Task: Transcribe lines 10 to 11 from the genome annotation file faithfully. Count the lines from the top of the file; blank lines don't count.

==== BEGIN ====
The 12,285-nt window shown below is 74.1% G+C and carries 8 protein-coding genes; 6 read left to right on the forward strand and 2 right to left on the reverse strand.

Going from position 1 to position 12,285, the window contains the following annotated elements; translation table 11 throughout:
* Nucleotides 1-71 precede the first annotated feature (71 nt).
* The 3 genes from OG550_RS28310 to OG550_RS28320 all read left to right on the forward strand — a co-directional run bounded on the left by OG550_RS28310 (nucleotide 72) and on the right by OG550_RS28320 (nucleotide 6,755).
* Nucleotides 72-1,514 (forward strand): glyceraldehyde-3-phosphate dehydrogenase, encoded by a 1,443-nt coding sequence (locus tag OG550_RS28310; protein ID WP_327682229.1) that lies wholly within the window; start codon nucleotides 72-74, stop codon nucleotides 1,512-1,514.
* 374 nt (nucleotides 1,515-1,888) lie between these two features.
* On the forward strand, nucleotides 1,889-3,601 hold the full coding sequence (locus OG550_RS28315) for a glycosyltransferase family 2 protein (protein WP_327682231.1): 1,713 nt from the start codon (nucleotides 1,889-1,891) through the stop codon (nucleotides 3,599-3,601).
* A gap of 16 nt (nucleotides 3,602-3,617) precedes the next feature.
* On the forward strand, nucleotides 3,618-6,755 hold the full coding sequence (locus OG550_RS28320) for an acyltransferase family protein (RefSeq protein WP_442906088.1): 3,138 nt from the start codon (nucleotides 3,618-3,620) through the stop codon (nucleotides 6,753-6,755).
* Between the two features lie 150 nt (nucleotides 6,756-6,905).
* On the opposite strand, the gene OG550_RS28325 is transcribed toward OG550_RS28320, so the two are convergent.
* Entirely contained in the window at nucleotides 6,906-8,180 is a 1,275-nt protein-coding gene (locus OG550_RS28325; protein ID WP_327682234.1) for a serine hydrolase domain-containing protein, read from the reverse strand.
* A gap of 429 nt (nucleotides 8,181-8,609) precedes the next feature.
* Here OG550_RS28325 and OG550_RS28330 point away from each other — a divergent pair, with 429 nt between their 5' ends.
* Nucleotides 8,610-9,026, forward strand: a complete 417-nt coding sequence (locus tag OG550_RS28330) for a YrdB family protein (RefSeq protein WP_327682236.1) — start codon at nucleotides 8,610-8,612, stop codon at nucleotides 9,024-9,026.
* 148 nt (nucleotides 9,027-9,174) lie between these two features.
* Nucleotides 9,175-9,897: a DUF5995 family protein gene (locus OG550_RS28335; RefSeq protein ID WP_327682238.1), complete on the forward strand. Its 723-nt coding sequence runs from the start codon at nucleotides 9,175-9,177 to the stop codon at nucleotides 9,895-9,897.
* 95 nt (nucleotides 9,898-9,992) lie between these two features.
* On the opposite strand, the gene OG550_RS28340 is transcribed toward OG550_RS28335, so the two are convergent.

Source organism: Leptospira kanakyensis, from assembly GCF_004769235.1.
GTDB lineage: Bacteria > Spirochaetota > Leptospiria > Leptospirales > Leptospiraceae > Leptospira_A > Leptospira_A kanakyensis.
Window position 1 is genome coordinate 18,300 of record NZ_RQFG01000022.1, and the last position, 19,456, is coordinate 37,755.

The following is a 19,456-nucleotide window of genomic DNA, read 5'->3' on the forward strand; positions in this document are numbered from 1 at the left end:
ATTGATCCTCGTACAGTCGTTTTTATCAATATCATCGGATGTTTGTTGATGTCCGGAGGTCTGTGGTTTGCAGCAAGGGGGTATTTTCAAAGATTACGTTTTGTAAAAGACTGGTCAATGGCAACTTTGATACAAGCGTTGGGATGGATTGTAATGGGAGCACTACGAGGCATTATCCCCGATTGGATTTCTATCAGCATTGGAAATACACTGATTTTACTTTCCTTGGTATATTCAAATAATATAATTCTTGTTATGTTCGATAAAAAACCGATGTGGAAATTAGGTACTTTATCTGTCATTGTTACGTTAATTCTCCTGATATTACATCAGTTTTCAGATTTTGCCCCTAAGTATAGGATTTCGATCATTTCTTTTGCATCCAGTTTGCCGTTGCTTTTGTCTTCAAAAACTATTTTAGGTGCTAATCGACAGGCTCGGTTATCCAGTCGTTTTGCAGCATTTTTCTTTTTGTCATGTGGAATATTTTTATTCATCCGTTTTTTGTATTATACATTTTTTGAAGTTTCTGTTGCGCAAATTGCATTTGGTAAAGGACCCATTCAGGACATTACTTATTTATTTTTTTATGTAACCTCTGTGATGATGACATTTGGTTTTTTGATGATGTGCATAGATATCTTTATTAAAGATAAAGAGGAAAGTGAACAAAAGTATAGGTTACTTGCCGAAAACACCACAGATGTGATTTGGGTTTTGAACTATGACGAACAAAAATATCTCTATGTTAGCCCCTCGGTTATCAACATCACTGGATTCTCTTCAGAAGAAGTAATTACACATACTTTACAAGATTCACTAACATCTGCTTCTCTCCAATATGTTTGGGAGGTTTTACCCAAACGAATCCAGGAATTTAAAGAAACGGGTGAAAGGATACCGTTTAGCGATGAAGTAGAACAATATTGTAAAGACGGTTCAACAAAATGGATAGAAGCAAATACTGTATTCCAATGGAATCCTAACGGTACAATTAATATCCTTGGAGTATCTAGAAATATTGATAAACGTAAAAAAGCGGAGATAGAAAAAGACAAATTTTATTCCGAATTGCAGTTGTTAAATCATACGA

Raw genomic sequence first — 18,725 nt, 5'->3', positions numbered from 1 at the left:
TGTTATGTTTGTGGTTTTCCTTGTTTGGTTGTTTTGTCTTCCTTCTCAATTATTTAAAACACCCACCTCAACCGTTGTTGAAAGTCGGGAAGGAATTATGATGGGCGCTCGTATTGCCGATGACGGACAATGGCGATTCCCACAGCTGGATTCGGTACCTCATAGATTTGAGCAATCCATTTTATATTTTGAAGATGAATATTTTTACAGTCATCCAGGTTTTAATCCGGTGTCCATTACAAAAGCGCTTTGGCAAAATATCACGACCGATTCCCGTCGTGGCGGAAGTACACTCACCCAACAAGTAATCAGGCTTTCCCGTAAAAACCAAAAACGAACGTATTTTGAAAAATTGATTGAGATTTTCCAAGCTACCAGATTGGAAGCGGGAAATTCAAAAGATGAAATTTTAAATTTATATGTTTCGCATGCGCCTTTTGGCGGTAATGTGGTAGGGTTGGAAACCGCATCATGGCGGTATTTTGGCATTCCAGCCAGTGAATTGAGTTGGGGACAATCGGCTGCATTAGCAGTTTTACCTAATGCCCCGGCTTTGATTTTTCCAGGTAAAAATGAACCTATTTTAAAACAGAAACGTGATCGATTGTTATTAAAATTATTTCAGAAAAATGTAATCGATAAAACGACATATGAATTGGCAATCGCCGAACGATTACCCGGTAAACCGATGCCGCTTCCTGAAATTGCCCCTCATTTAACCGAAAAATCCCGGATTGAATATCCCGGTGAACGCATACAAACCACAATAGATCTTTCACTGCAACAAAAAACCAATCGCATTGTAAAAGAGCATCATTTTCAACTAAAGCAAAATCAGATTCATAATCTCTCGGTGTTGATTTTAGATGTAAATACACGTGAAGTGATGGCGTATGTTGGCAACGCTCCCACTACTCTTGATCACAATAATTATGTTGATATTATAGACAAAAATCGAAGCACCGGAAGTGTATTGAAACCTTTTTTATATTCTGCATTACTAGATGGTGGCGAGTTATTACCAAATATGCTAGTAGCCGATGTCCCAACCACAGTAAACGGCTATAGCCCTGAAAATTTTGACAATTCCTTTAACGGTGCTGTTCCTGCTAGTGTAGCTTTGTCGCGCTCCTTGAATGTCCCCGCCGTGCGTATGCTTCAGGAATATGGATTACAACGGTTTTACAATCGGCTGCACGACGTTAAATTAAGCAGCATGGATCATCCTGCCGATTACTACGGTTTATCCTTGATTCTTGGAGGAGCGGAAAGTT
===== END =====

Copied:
* Between the two features lie 150 nt (nucleotides 6,756-6,905).
* On the opposite strand, the gene OG550_RS28325 is transcribed toward OG550_RS28320, so the two are convergent.